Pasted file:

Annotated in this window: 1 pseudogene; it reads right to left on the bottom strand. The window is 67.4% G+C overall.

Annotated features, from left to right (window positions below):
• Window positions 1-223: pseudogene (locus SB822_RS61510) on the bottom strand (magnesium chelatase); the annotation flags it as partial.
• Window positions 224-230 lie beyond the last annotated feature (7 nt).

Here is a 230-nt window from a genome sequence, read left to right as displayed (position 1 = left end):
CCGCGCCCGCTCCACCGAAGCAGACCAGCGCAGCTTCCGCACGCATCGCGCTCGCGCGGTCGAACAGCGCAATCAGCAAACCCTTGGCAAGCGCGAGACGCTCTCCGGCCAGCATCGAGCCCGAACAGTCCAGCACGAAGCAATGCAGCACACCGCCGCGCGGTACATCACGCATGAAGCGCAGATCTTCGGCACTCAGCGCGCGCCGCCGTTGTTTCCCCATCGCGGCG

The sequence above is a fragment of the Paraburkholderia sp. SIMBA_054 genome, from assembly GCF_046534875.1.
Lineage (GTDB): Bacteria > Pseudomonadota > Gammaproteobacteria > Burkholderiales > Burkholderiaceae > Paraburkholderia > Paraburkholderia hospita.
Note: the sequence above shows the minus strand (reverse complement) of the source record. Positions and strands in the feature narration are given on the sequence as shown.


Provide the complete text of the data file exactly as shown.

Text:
Annotated in this window: 1 pseudogene; it reads right to left on the bottom strand. The window is 67.4% G+C overall.

Annotated features, from left to right (window positions below):
• Window positions 1-223: pseudogene (locus SB822_RS61510) on the bottom strand (magnesium chelatase); the annotation flags it as partial.
• Window positions 224-230 lie beyond the last annotated feature (7 nt).

Here is a 230-nt window from a genome sequence, read left to right as displayed (position 1 = left end):
CCGCGCCCGCTCCACCGAAGCAGACCAGCGCAGCTTCCGCACGCATCGCGCTCGCGCGGTCGAACAGCGCAATCAGCAAACCCTTGGCAAGCGCGAGACGCTCTCCGGCCAGCATCGAGCCCGAACAGTCCAGCACGAAGCAATGCAGCACACCGCCGCGCGGTACATCACGCATGAAGCGCAGATCTTCGGCACTCAGCGCGCGCCGCCGTTGTTTCCCCATCGCGGCG

The sequence above is a fragment of the Paraburkholderia sp. SIMBA_054 genome, from assembly GCF_046534875.1.
Lineage (GTDB): Bacteria > Pseudomonadota > Gammaproteobacteria > Burkholderiales > Burkholderiaceae > Paraburkholderia > Paraburkholderia hospita.
Note: the sequence above shows the minus strand (reverse complement) of the source record. Positions and strands in the feature narration are given on the sequence as shown.